What was a 50-something man doing at last weekend's Kiss concert in Hinckley with a homemade cardboard poster of the band that looked like something a 12-year-old boy might draw? Tommy Sommers' answer to that question is so sweet, even Gene Simmons was moved by it. The poster was made by Sommers and his lifelong friend Ward Harper before their first Kiss concert at the St. Paul Civic Center in 1977. When Harper died a few years ago, his widow, Nancy, gave the cardboard drawing to Sommers as a memento. "I was absolutely blown away that Ward had kept it all of these years," said Sommers, who brought it to the Grand Casino show as a way of honoring his friend. After the performance, he got the chance to present it to Simmons. "You could tell by his reaction that he was completely blown away by this, [and] he wanted to know all about Ward," recalled Sommers, who then handed it off to the bassist knowing he keeps a vast collection of Kiss memorabilia from far and wide. "I told him, 'This doesn't belong with me. It belongs with you.' " That's one way to melt the God of Thunder.


Douglas on the air

Paul Douglas is returning to the airwaves. Starting Aug. 1, the longtime Twin Cities personality will once again be spelling out the WCCO call letters, but for the radio station, not the TV station that terminated him nine years ago. He and Jordana Green will co-host weekdays from 3 to 6 p.m., a time slot previously held down by Don Shelby, Michele Tafoya and, most recently, John Williams. "I can tell you what I'm not going to do," Douglas said. "It's not going to be a partisan food fight. It's not going to be people shouting at each other. ... I'm interested in things that bring us together, as Minnesotans and Americans. I hope Jordana and I can fine-tune a solution-space show, provide resources that help people's lives and have a laugh together."


Alexie's ghost

In a moving Facebook post, writer Sherman Alexie announced he is canceling or postponing much of his national tour to promote a powerful memoir about his late mother — a tour that includes a Sept. 14 Talking Volumes date at the Fitzgerald Theater. "I have been rebreaking my heart night after night," Alexie wrote. "I have, to use recovery vocabulary, been retraumatizing myself." Alexie's publicist said there was no word on the status of his St. Paul appearance.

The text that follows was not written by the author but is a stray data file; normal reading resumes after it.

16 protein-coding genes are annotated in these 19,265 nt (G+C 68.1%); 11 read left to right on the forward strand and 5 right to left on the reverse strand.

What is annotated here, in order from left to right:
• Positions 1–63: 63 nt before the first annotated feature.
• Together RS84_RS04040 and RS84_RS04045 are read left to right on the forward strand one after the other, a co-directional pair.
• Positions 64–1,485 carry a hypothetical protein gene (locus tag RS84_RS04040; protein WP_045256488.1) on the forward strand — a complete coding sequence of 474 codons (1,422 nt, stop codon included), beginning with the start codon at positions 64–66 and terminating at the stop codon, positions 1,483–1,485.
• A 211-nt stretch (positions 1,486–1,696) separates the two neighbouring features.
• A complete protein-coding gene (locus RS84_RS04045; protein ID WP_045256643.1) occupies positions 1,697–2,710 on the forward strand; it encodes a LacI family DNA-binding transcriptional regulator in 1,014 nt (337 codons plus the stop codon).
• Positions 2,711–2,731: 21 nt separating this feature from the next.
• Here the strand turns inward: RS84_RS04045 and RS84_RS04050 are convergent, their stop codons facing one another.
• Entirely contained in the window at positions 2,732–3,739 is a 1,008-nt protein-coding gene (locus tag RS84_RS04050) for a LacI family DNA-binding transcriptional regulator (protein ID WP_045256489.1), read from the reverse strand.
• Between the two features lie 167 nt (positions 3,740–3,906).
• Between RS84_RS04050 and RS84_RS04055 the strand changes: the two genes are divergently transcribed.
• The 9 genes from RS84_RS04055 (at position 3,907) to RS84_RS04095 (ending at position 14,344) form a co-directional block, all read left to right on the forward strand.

Looking Minnesotan

Does art represent something essential about Minnesota? The planners at Minneapolis-St. Paul International Airport think so. For the past three years they have worked to showcase more Minnesota-made art. A private reception Wednesday showed off new works at Terminal 2, including "L'Etoile du Nord," Minnesota's state motto. At 6 feet tall, the piece by Minneapolis artist Philip Noyed shines with holographic rainbow vinyl and a crystal prism that casts tiny rainbows of light. Other works include "Migration" by Twin Cities sculptor Danny Saathoff and two enormous tile bathroom mosaics inspired by Minnesota scenes (think loons and dog-sledding) by Minneapolis artist Stacia Goodman. "It's a way to give our travelers a sense of place for Minnesota and the Upper Midwest," said Arts@MSP director Robyne Robinson. She promised that a "major piece" in Terminal 1 will be unveiled in 2020.


Native voices

Launched last year, the National Native American Ten Minute Play Festival will be 50 percent bigger when it returns next month. The festival, which takes place Aug. 23-26 at Gremlin Theatre in St. Paul and Aug. 27 at the Minneapolis American Indian Center's amphitheater, will present 15 playlets by 17 writers, all under the aegis of New Native Theatre, whose founder, playwright Rhiana Yazzie, conceived the event as a way to cultivate new voices. The roster includes veteran William S. Yellowrobe Jr., who was part of the 2016 festival, and such new playwrights as Allan Gross of Leech Lake, Deanna Standingcloud of the Red Lake Ojibwe and Shannon CrossBear of the Lake Superior Ojibwe Fort William First Nation. "When we share our stories, we carry the past forward," CrossBear said.

Rohan Preston

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